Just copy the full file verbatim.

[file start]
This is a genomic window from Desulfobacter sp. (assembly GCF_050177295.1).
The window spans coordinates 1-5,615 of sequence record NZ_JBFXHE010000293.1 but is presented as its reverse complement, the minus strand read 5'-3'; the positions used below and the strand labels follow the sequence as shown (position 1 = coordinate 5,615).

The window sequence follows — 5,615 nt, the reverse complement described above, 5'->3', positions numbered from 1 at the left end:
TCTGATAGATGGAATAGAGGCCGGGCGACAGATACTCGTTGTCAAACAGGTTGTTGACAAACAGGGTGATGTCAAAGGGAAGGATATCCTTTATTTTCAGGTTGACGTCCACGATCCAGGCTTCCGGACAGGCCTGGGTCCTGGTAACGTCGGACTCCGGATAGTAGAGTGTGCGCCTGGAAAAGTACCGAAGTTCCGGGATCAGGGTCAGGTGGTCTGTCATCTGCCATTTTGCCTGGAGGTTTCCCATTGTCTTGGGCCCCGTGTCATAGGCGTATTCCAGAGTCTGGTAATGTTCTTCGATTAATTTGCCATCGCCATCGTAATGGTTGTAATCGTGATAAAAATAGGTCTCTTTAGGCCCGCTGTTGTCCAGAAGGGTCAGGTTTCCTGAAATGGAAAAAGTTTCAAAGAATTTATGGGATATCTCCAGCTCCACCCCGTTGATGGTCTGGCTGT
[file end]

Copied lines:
This is a genomic window from Desulfobacter sp. (assembly GCF_050177295.1).
The window spans coordinates 1-5,615 of sequence record NZ_JBFXHE010000293.1 but is presented as its reverse complement, the minus strand read 5'-3'; the positions used below and the strand labels follow the sequence as shown (position 1 = coordinate 5,615).

The window sequence follows — 5,615 nt, the reverse complement described above, 5'->3', positions numbered from 1 at the left end:
TCTGATAGATGGAATAGAGGCCGGGCGACAGATACTCGTTGTCAAACAGGTTGTTGACAAACAGGGTGATGTCAAAGGGAAGGATATCCTTTATTTTCAGGTTGACGTCCACGATCCAGGCTTCCGGACAGGCCTGGGTCCTGGTAACGTCGGACTCCGGATAGTAGAGTGTGCGCCTGGAAAAGTACCGAAGTTCCGGGATCAGGGTCAGGTGGTCTGTCATCTGCCATTTTGCCTGGAGGTTTCCCATTGTCTTGGGCCCCGTGTCATAGGCGTATTCCAGAGTCTGGTAATGTTCTTCGATTAATTTGCCATCGCCATCGTAATGGTTGTAATCGTGATAAAAATAGGTCTCTTTAGGCCCGCTGTTGTCCAGAAGGGTCAGGTTTCCTGAAATGGAAAAAGTTTCAAAGAATTTATGGGATATCTCCAGCTCCACCCCGTTGATGGTCTGGCTGT